Third set | FEDERER 5, Djokovic 5
Djokovic registers a set point.
The first point of the third set was also a set point for Federer, deserved by a forehand followed by a half-volley winner.
In 30-30, Djokovic hit a powerful and deep service that opened the service line and forced Federer to make a setback error. Another important service allowed Djokovic to score a point and a backhand for Federer to score his reply to tie the score of the third set at 5-5.
Third set | FEDERER 5, Djokovic 4
The third series advances at the moment of serving.
Neither player reached a breaking point in the first nine games. Federer makes many more comebacks than Djokovic in the match. He made 83% of the returns, against only 59% for Djokovic, and gained five break points at the Djokovic zero.
Third set | FEDERER 2, Djokovic 2
Djokovic is back on track.
After a second fragile run, Djokovic kept the procedure at 2-2. Djokovic won Friday the longest rally (45 shots) at Wimbledon since the start of the race in 2005. He also won the longest rally of the match so far, 21 shots or 40-15 in the fourth game.
Djokovic is a category where his service is less important: his five aces are canceled by five double faults.
SECOND set | FEDERER WINS 6-1
Djokovic's game slides off the rails.
After losing a hotly contested first set, Federer won the second set with considerable ease, winning 6-1 in just 25 minutes. He broke Djokovic's service three times. Djokovic recorded 14 impressive wins against 6 unforced errors in the first set, but imploded in the second, only 2 winners against 10 non-forced errors. He finished the set by dropping his love service, including a double foul.
Federer however knows that a 6-1 second does not necessarily indicate a winner. He lost the second set against Nadal in his semifinal Friday by the same score, only to come back and win the next two sets.
SECOND set | FEDERER 5, Djokovic 1
Federer had control.
Federer won 15 of the first 19 points in the second set, although Djokovic was retained on the board with a 1-4 win. There had been only one 6-0 bagel between the two in their previous 47 games: the first set of the 2012 Cincinnati Masters, won by Federer.
SECOND set | FEDERER 3, Djokovic 0
Federer takes advance in the second set.
After a mediocre end of play in the decisive game of the first set, Federer took the lead to score the second goal, breaking Djokovic's serve for the first time.
Djokovic helped a lot, scoring two unforced errors and losing ground on another point. Federer consolidated on the gift, holding for 2-0, and then broke Djokovic again at the next match.
First set | Djokovic wins, 7-6
Djokovic rallies to win the tiebreak, 7-5.
Federer seemed to have won the third point of the tie-break. After Djokovic made sure of a shot from the pass with a recaptured ball, Federer was found with a forehand, but he sent it long. Djokovic carried this momentum to the next point, going back 3-1 on a Federer backhand also sent for a long time.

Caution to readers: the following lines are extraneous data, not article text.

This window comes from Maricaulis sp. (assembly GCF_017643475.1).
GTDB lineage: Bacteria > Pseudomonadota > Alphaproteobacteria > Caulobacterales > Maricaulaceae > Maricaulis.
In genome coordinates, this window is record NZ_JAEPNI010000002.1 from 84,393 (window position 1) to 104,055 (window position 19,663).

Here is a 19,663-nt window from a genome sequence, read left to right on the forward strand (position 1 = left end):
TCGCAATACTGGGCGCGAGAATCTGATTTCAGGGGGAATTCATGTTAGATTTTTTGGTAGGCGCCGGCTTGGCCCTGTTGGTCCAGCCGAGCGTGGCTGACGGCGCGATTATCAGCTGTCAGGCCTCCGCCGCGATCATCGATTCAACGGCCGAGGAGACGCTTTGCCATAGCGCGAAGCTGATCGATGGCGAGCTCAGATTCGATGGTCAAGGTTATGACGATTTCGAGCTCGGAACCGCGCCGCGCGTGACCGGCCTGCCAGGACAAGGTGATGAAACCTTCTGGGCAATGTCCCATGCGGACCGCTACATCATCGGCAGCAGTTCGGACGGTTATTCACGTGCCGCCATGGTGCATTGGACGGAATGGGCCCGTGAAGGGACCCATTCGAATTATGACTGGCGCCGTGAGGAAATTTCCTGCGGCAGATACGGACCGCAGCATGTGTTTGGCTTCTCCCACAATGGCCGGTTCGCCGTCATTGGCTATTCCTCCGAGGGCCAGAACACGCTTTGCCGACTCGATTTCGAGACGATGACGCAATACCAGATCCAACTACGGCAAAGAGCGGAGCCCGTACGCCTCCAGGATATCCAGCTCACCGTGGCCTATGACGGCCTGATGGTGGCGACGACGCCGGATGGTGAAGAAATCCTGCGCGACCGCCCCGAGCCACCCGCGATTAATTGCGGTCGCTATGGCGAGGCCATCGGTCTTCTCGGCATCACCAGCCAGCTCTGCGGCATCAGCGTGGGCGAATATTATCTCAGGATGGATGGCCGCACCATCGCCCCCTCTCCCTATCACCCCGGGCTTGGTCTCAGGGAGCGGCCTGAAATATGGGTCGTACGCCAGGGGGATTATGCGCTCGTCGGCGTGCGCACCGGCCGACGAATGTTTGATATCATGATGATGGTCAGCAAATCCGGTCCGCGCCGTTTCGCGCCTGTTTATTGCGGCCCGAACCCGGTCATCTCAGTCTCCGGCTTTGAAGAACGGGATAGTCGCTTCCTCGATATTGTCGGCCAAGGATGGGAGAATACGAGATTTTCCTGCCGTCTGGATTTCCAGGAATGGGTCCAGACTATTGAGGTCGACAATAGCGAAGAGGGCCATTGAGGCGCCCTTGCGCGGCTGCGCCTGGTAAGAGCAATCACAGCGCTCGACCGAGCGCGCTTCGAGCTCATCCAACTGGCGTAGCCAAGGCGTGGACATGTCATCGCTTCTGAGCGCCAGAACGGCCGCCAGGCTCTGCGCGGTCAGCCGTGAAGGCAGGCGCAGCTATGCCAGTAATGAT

Federer tied the tiebreaker at 3-3 with a setback that he managed to cross to draw the lines. He then took a 4-3 lead by winning a second straight point on Djokovic's serve, hitting a shot in front right on the line.
A wide service at 123 m.p.h. extended Federer's lead to 5-3, but a misdirected forehand made him lose his mini-freak advantage, bringing Djokovic back to 5-4. Another error by Federer equalized at 5-5.
Djokovic controlled the next point with his setback to earn his first point at 6-5, then attacked Federer's backhand again to close the set, making a mistake and finishing it two minutes from the first minute. The crowd was obviously disappointed.
First set | Federer 6, Djokovic 6
The first set goes to a tie-break.
After 49 minutes and a single point of stoppage, Federer and Djokovic are heading for a decisive start.
Their last final at Wimbledon, in 2015, opened with two tiebreakers: Djokovic won the first, 7-1, and then Federer took the second, 12-10.
First set | Federer 4, Djokovic 4
The crowd is strongly in favor of Federer.
Federer and Djokovic traded four shots each, and tied at 4-4 in the first set. As is usually the case in matches between these two teams, the crowd is strongly in favor of Federer.
The most noisy Pro-Federer crowd that the two played in front was in the 2015 US Open final, when a delay of several hours left fans all the time to be more enthusiastic before the start of the match.
First set | Federer 3, Djokovic 2
Federer sees his first chance to serve.
Federer got his first break point of the match in the fourth game, a 14-point fight that marked the first battle of this final.
At the time of the break, Federer successfully contested a first Djokovic service that had landed, then a slice back and several other installments. But he could not corrode his forehand when he tried to assert himself in the rally. Djokovic then held, leveling the match at 2-2. Federer was found in a hole to himself, down from 0 to 30 in his next service match, but he dug the gap with four points scored to serve the set at 3-2. .